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5 Things Truckers Should Know about Moving Blankets

A lot of what we write about in our blog deals with flatbed truckers and various types of cargo control equipment such as, tarps, winches and straps, bungees. This post is a little different. We know that a considerable number of our customers haul dry goods vans instead of, or in addition to, flatbed trailers. As such, they come to us for moving blankets and other related cargo control supplies better suited for dry vans.

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Mytee Products carries two different kinds of moving blankets as well as filler pads. We want to make it clear that the quality of a driver’s moving blankets is just as important as the quality of his/her straps and winches. A low-quality product is not going to perform as well or last as long as a high-quality product.

If you are a dry van trucker who uses moving blankets, here are five things you need to know about them:

1. The Difference Between Woven and Non-Woven Blankets

When you look through our inventory of moving blankets, you will see that we sell both woven and non-woven products. What’s the difference? It is how the fabric used to create the blankets is manufactured. A woven fabric utilizes long threads that are actually woven together on a mechanical loom. Non-woven fabrics are made of fibers that are bonded together through some sort of heat, chemical, or mechanical process. There is no weaving or knitting involved in creating them.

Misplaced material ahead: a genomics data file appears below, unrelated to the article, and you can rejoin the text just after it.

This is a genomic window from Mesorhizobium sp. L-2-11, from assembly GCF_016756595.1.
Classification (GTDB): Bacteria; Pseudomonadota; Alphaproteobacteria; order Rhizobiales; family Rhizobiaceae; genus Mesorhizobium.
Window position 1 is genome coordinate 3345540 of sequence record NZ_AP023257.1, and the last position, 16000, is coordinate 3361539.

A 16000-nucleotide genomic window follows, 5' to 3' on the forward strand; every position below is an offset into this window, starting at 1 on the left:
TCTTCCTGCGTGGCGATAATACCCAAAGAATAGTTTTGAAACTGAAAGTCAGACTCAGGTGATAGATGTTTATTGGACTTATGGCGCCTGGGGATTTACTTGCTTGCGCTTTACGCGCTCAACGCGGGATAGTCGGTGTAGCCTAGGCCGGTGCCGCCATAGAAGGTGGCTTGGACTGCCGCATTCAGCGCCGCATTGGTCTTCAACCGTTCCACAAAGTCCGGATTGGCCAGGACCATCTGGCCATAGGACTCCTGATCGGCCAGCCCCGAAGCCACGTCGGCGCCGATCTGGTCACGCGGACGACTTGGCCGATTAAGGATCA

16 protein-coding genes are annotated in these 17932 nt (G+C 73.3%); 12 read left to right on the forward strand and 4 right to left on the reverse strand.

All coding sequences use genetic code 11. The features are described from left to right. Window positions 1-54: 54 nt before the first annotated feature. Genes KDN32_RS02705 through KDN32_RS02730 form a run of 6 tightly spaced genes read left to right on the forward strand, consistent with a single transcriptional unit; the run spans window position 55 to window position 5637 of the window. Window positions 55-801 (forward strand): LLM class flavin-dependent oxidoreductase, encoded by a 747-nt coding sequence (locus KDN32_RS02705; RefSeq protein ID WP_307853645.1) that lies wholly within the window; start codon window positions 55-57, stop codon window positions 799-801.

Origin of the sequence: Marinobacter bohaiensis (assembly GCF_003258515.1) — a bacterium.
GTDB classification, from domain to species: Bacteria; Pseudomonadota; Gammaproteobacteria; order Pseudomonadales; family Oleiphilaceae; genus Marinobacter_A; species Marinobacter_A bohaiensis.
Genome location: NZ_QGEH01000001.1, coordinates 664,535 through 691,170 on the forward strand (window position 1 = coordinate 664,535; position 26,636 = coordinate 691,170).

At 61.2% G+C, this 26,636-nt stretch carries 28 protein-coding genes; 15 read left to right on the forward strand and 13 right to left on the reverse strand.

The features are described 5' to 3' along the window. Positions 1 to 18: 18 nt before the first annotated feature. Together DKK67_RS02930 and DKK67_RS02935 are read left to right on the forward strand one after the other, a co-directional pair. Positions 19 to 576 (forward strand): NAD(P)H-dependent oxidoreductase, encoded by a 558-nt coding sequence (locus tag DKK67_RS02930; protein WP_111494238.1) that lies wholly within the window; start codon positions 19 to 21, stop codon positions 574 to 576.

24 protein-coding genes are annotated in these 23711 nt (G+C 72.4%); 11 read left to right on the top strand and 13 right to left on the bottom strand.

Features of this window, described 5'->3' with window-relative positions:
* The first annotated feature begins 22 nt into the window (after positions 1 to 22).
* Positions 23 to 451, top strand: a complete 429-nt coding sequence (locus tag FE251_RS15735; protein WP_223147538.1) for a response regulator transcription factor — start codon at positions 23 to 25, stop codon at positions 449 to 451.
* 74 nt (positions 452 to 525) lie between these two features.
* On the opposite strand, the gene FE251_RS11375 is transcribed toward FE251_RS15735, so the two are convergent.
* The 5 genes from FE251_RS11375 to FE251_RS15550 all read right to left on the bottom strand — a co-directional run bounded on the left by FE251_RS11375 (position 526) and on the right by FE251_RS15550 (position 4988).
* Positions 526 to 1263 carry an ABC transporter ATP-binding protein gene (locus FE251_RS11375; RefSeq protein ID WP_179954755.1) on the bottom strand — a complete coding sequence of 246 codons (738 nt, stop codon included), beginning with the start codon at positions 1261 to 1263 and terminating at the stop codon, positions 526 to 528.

Woven moving blankets are more expensive. They are more durable and longer lasting than their non-woven counterparts, and they tend to hold up much better under tremendous stress. Non-woven blankets are designed for more routine use and are less expensive.

2. Moving Pads Are Not the Same

In addition to moving blankets, we also sell moving pads. Drivers should note that pads and blankets are not the same things. Pads are meant to fill empty space between objects to protect them from damage that might be incurred during travel. Some truckers simply buy pads and use them both for filling space and doing the job of the moving blanket. This isn’t a better choice when hauling fragile loads.

3. Moving Blankets Are Not Weather-Resistant